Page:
• Linked to the above, is the as yet not revealed, cohort of patients who need medical intervention to diagnose health conditions but who are resistant to attend primary care for referral and investigation. Ultimately, this cohort will add to the post pandemic surge through primary care and referrals into secondary care, once people feel confident of seeking medical help.

Direct COVID 19 deaths understandably receive most of the media attention and represents the most frequently cited statistic attached to the pandemic, while the less visible impacts of coronavirus that naturally flow from the above challenges, will take longer to truly understand.

The size of the task of managing the backlog should not, therefore, be taken lightly. There is no doubt that for the NHS at least, the recovery phase from both the initial peak of this crisis and now the significantly more concerning second peak, will be tense in terms of resources. NHS Confederation chief executive Danny Mortimer acknowledged this with the same clear-cut message: “No one can be in any doubt that the road to recovery for the NHS and social care services will be long.”

Resourcing a backlog response

At the heart of the backlog conundrum are NHS staff; already stretched to the limit in the Herculean effort front-line, management and support staff have demonstrated since March 2020. NHS leaders know that this extraordinary response has been driven by enormous goodwill, sense of duty and team spirit on the part of those individuals, but they also know that the pressure is taking a toll and that working in such an extreme way cannot continue indefinitely.

“Covid created a common purpose,” says Chris Thomas, Senior Research Fellow at the Institute of Public Policy Research (IPPR), the progressive think tank. “People understand what they’re pushing towards and it has created urgency to put things into place. The centre has to trust local delivery – there’s no time to hang around."

Healthcare leaders and workers are striving to maintain momentum following ‘opportunity-from-crisis’ thinking and the resilient and extraordinary efforts of NHS staff, but now face a further serious pressure point in the form of lengthening waiting lists for treatment that has been put on hold for close to a year. As of the end of July, some two million non-urgent operations had been cancelled and urgent cancer referrals had fallen by 75%, while treatment referrals by GPs were down six million in 2020 compared with the year before.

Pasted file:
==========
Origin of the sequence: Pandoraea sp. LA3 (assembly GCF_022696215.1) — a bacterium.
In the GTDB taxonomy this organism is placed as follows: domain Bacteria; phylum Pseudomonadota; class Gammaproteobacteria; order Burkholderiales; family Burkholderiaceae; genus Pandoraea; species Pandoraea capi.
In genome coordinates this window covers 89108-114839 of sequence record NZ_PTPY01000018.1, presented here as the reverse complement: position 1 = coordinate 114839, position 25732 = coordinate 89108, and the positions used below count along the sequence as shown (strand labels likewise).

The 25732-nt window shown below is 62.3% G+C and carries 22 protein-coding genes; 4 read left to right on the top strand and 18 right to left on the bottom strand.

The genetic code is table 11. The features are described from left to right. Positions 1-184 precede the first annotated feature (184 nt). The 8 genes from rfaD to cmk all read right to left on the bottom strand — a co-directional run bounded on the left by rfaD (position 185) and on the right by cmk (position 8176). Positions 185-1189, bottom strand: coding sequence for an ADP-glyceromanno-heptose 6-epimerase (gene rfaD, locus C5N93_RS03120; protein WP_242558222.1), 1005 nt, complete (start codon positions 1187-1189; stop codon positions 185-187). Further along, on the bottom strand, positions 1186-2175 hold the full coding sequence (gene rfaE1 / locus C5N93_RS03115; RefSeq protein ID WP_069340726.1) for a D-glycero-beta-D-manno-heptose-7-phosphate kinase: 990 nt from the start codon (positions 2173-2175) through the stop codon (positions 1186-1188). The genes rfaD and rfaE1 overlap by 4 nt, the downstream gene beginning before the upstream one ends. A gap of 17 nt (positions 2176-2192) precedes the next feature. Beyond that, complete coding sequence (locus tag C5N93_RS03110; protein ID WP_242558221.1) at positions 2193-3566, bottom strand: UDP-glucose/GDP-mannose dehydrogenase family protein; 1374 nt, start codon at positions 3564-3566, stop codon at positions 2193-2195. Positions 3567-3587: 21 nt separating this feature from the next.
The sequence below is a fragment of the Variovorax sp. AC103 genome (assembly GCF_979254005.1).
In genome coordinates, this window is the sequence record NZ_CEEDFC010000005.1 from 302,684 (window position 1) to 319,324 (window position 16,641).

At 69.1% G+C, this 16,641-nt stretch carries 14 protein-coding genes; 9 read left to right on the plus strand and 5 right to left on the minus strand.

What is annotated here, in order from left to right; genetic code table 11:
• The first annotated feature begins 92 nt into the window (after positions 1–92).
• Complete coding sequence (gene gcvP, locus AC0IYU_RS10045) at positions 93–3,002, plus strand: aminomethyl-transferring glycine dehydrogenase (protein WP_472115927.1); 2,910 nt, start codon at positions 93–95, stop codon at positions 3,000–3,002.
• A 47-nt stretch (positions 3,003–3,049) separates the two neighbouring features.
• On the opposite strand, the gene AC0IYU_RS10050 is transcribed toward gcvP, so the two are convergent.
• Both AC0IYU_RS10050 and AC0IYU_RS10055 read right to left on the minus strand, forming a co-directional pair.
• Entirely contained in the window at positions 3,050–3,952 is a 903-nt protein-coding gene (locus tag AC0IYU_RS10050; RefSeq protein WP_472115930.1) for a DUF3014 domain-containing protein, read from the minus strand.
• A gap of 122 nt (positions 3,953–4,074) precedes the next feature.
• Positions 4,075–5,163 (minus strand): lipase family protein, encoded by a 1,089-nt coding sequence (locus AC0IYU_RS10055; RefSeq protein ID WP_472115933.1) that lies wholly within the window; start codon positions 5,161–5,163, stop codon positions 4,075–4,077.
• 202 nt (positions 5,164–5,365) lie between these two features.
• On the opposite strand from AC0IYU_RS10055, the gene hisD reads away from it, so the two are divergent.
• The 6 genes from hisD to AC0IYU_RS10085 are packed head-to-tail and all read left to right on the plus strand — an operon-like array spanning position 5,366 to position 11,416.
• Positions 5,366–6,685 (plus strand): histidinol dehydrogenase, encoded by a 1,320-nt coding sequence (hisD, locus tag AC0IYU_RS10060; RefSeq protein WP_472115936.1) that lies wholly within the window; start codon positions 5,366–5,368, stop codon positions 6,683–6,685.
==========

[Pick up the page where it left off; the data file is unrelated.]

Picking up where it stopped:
Anecdotally, one healthcare provider has told DAC Beachcroft that, even if they were to double their capacity, addressing the backlog would take more than a year; and yet addressing the immediate needs of the population in the face of Covid, means that this is impossible anyway. This position is undoubtedly replicated across the vast majority of secondary care providers where the greatest pressure is felt at both crisis management and backlog planning levels.

When looking at how to build capacity into the system, managers will need to consider how to create a more sustainable pattern of service delivery while maintaining staff motivation and mitigating the mental health impact of the Covid-19 crisis. Dealing swiftly with the backlog requires a workforce that is fit and able, at a time when pandemic fatigue is a very real problem. Looking after the physical and mental wellbeing of staff and maintaining clear and open lines of communication and support, will be critical to ensuring that they can continue to provide the level of care required to serve patient needs. Maintaining momentum must involve an appreciation of, and action to protect, workforce wellbeing.

“This is an unsustainable cycle. Stress and burnout are all increasing in the workforce,” says Thomas. “When asked about their concerns, one in three were worried about Covid. But a higher proportion – one in two – worried about the mental health risk.” There was a time when actively looking after the mental health of NHS staff was seen as a “nice to have” in an overstretched and under resourced system, but the Covid-19 crisis has shown that an active and effective mental and physical well-being strategy is critical from both a delivery and legal perspective.